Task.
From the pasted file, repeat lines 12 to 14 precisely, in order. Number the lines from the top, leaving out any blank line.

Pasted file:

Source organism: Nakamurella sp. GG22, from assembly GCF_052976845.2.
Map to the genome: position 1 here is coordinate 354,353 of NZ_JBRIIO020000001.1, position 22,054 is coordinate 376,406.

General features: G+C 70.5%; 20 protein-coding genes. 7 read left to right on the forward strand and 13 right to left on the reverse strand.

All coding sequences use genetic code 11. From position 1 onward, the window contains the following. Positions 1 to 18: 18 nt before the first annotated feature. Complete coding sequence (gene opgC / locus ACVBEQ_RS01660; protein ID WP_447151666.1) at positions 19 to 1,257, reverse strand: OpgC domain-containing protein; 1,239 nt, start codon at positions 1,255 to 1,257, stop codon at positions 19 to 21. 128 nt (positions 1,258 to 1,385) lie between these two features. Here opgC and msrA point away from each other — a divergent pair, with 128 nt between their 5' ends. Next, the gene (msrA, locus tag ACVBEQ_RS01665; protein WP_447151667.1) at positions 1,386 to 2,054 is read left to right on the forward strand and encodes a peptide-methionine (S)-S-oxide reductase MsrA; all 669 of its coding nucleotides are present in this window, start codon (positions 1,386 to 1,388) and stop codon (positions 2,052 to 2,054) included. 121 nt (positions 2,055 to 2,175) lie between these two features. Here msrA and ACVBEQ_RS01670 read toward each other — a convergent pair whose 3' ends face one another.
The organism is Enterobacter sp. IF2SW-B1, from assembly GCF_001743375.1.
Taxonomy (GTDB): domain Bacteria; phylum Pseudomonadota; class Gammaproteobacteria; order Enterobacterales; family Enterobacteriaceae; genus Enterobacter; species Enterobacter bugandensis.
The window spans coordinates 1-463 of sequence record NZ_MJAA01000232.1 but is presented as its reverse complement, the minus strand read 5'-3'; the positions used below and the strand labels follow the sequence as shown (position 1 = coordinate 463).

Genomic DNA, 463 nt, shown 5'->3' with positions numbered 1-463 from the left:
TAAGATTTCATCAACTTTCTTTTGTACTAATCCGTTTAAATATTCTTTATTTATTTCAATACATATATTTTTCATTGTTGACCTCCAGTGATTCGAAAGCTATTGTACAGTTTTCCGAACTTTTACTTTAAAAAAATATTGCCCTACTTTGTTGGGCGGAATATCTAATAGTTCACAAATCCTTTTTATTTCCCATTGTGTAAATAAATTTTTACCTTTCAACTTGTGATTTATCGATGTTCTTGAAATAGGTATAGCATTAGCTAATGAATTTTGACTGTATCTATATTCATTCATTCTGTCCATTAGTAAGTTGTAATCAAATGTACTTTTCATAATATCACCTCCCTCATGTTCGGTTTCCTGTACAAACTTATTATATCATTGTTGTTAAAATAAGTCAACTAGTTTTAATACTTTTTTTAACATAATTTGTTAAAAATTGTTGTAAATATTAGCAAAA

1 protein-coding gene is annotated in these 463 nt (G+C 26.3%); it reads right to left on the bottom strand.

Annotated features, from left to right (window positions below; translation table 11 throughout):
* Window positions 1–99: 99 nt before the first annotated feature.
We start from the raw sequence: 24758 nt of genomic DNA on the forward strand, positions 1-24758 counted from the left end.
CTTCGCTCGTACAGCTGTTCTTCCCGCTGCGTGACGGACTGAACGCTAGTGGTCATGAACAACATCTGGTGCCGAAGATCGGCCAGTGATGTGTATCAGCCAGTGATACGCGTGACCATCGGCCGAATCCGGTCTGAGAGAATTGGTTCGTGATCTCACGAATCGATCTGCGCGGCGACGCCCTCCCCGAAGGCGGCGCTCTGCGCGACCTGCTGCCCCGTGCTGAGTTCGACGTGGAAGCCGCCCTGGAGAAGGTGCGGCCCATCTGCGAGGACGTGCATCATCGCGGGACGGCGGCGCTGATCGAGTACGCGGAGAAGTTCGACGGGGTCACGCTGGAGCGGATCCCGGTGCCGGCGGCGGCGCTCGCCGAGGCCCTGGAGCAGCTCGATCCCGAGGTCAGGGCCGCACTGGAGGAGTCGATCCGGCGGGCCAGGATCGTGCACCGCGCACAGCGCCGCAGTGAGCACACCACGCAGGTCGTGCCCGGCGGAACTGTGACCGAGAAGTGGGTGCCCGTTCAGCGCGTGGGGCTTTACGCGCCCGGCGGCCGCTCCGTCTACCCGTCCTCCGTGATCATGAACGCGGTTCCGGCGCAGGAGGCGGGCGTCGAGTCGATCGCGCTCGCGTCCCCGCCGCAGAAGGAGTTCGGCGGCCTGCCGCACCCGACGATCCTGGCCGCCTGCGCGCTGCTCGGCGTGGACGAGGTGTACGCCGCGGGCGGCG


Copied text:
* Window positions 1–99: 99 nt before the first annotated feature.
We start from the raw sequence: 24758 nt of genomic DNA on the forward strand, positions 1-24758 counted from the left end.
CTTCGCTCGTACAGCTGTTCTTCCCGCTGCGTGACGGACTGAACGCTAGTGGTCATGAACAACATCTGGTGCCGAAGATCGGCCAGTGATGTGTATCAGCCAGTGATACGCGTGACCATCGGCCGAATCCGGTCTGAGAGAATTGGTTCGTGATCTCACGAATCGATCTGCGCGGCGACGCCCTCCCCGAAGGCGGCGCTCTGCGCGACCTGCTGCCCCGTGCTGAGTTCGACGTGGAAGCCGCCCTGGAGAAGGTGCGGCCCATCTGCGAGGACGTGCATCATCGCGGGACGGCGGCGCTGATCGAGTACGCGGAGAAGTTCGACGGGGTCACGCTGGAGCGGATCCCGGTGCCGGCGGCGGCGCTCGCCGAGGCCCTGGAGCAGCTCGATCCCGAGGTCAGGGCCGCACTGGAGGAGTCGATCCGGCGGGCCAGGATCGTGCACCGCGCACAGCGCCGCAGTGAGCACACCACGCAGGTCGTGCCCGGCGGAACTGTGACCGAGAAGTGGGTGCCCGTTCAGCGCGTGGGGCTTTACGCGCCCGGCGGCCGCTCCGTCTACCCGTCCTCCGTGATCATGAACGCGGTTCCGGCGCAGGAGGCGGGCGTCGAGTCGATCGCGCTCGCGTCCCCGCCGCAGAAGGAGTTCGGCGGCCTGCCGCACCCGACGATCCTGGCCGCCTGCGCGCTGCTCGGCGTGGACGAGGTGTACGCCGCGGGCGGCG